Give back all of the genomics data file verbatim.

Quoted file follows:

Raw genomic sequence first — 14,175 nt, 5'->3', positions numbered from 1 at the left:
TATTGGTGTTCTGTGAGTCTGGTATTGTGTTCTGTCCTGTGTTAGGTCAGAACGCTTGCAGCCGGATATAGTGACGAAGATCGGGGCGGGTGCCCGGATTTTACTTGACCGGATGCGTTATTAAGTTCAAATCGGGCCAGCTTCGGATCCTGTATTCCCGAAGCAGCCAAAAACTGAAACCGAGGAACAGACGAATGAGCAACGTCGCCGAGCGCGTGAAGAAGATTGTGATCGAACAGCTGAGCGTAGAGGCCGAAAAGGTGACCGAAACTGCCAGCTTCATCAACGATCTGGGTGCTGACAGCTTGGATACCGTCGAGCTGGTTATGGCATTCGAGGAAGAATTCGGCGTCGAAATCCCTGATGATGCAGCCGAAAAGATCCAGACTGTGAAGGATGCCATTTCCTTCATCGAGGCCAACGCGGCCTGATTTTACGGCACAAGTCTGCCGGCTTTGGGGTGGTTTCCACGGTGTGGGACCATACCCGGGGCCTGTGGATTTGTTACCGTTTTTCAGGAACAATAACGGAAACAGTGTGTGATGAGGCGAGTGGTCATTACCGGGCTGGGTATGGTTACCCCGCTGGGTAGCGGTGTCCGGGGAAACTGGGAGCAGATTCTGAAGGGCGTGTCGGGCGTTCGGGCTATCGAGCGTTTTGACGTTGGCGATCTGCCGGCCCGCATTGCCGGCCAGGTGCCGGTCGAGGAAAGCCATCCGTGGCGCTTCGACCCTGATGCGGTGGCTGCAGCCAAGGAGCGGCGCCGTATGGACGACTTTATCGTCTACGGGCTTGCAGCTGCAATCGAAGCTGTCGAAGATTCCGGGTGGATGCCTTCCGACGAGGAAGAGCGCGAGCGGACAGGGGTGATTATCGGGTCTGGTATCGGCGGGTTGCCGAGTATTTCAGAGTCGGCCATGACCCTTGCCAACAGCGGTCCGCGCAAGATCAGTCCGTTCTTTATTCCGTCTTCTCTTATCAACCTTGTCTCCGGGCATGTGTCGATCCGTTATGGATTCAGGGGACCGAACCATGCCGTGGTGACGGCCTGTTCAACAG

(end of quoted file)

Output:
Raw genomic sequence first — 14,175 nt, 5'->3', positions numbered from 1 at the left:
TATTGGTGTTCTGTGAGTCTGGTATTGTGTTCTGTCCTGTGTTAGGTCAGAACGCTTGCAGCCGGATATAGTGACGAAGATCGGGGCGGGTGCCCGGATTTTACTTGACCGGATGCGTTATTAAGTTCAAATCGGGCCAGCTTCGGATCCTGTATTCCCGAAGCAGCCAAAAACTGAAACCGAGGAACAGACGAATGAGCAACGTCGCCGAGCGCGTGAAGAAGATTGTGATCGAACAGCTGAGCGTAGAGGCCGAAAAGGTGACCGAAACTGCCAGCTTCATCAACGATCTGGGTGCTGACAGCTTGGATACCGTCGAGCTGGTTATGGCATTCGAGGAAGAATTCGGCGTCGAAATCCCTGATGATGCAGCCGAAAAGATCCAGACTGTGAAGGATGCCATTTCCTTCATCGAGGCCAACGCGGCCTGATTTTACGGCACAAGTCTGCCGGCTTTGGGGTGGTTTCCACGGTGTGGGACCATACCCGGGGCCTGTGGATTTGTTACCGTTTTTCAGGAACAATAACGGAAACAGTGTGTGATGAGGCGAGTGGTCATTACCGGGCTGGGTATGGTTACCCCGCTGGGTAGCGGTGTCCGGGGAAACTGGGAGCAGATTCTGAAGGGCGTGTCGGGCGTTCGGGCTATCGAGCGTTTTGACGTTGGCGATCTGCCGGCCCGCATTGCCGGCCAGGTGCCGGTCGAGGAAAGCCATCCGTGGCGCTTCGACCCTGATGCGGTGGCTGCAGCCAAGGAGCGGCGCCGTATGGACGACTTTATCGTCTACGGGCTTGCAGCTGCAATCGAAGCTGTCGAAGATTCCGGGTGGATGCCTTCCGACGAGGAAGAGCGCGAGCGGACAGGGGTGATTATCGGGTCTGGTATCGGCGGGTTGCCGAGTATTTCAGAGTCGGCCATGACCCTTGCCAACAGCGGTCCGCGCAAGATCAGTCCGTTCTTTATTCCGTCTTCTCTTATCAACCTTGTCTCCGGGCATGTGTCGATCCGTTATGGATTCAGGGGACCGAACCATGCCGTGGTGACGGCCTGTTCAACAG